There has never been a greater need to promote the great work produced by British tech businesses. In this interview Mark Birchall, MD of TradeFair, explains why.
As Brexit continues to rumble on, you would be forgiven for being concerned for the future of British businesses.
But although chaos that engulfs Westminster, walking around Mobile World Congress, it’s hard to ignore the ‘Technology is Great’ branding promoting over 200 IT companies from the UK in Barcelona thanks, in part, to TradeFair.
Although you may not have heard of it before, TradeFair has been promoting the best of the British technology sector, providing them with opportunities to get branding seen by thousands of executives, directors and investors at just shy of 20 trade shows and events around the world.
TradeFair works on behalf of TechUK, the main trade association for the technology sector in the UK supporting over 900 members spread out across start-ups, SMEs and FTSE100 members, as well as the Department of International Trade.
“Our role as trade challenge partners is to raise awareness of opportunities for UK companies in International markets” started TradeFair Managing Director Mark Birchall,
“We identify the right events for our industry and help companies prepare for the events, offer contacts and useful information and we are there on site to make sure everything is in place for them.”
Tradefair marks its 30th year in operation this year. Created in 1989 by Jolyon Potter, a former foreign office worker in Egypt and Eastern Europe assisting UK companies to grow exports, TradeFair Support LTD was formed and managed the program of government supported events from the Computing Software Association, now known as Tech UK.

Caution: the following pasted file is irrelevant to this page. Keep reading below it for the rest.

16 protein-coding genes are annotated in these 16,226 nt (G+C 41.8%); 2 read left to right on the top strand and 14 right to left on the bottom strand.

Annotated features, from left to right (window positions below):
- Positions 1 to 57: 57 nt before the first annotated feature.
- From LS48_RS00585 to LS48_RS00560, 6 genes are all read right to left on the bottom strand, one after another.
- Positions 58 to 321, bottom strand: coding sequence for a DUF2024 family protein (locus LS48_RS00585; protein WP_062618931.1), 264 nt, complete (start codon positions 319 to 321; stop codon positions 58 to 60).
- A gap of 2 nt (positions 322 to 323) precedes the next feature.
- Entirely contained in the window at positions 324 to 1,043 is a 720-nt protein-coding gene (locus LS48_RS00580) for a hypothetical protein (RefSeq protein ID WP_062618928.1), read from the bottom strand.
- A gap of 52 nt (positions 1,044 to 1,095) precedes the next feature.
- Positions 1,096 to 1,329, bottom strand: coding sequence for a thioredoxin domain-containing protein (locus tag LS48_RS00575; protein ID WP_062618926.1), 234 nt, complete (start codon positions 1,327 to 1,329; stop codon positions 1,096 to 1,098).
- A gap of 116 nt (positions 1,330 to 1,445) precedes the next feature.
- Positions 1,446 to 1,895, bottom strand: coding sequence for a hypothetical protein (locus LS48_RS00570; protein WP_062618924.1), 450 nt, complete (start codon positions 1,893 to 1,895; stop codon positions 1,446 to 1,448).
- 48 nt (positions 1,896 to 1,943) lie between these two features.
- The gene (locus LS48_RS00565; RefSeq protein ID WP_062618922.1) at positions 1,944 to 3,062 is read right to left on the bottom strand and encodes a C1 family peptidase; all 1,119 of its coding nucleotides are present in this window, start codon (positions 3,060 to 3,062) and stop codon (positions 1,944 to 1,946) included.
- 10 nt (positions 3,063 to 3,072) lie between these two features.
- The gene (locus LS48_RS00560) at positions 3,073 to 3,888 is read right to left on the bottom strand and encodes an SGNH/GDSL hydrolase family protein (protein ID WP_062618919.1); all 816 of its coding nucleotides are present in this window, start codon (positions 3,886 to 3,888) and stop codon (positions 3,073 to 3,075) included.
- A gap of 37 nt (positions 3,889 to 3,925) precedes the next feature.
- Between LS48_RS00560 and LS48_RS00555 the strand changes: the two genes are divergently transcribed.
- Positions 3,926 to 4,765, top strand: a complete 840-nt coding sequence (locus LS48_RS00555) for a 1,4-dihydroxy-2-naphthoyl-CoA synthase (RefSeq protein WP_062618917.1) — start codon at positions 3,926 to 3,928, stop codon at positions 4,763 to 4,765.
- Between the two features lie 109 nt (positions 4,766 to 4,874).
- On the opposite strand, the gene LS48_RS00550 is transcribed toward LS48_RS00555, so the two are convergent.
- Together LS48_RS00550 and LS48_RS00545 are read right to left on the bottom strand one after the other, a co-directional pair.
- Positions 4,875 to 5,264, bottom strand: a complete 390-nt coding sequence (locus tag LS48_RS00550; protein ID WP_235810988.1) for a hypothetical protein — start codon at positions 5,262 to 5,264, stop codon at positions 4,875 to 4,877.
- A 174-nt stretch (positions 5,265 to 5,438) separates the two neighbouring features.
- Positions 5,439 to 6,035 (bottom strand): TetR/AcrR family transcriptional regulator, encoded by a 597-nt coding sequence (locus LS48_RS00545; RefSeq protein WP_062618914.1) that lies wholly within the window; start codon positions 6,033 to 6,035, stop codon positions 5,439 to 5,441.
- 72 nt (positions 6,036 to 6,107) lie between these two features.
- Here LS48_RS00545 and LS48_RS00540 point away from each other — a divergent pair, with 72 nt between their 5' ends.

Six years later Birchall joined and has been managing director since 1999, he says that the appeal of the job was the travel, but his job satisfaction comes from the success of the UK tech sector.
“The appeal of TradeFair for me really was seeing different parts of the world, but also it was the great satisfaction in seeing these small companies grow in various markets around the world.
It’s also great to see the respect that a lot of British companies, the British industry and certainly the British tech sector, receive around the globe because of the quality of our products and services.”
Success stories for TradeFair include SwiftKey, who were acquired by Microsoft for a reported $250 million in 2016, Stream, acquired by ARM last year, and Imagination technologies who turned over just shy of £80 million in 2017.
As part of the package, TradeFair offer the aforementioned ‘Technology is Great’ branding on the stands of exhibiting companies which, according to Birchall has helped the UK tech sector stand out at each show.
“I think people respond well to the banners and I think it needs to be done.
We have a lot of competition from other countries, the French tech always has a significant presence at shows, as do the Germans and if you go to the Middle East you will see the Bahrain pavilion is very well branded.
So it is important that we are visible at these events and to show that the UK is open for business. If we are not there, we are not visible, and businesses go to someone else to buy from.”
However, Birchall insists that the tech sector is one of the strongest markets in the UK and even in the world.
“I think the UK IT sector can compete with the best. It is a fast moving and dynamic sector and we are seen as the world leaders in many areas of tech.
If you can use MWC as an example, the size of the UK presence at Mobile World Congress reflects the strength of the UK tech sector. I reckon there was over 200 UK companies participating across MWC and four years from now (4FYN) this year which is a great reflection of the UK tech sector.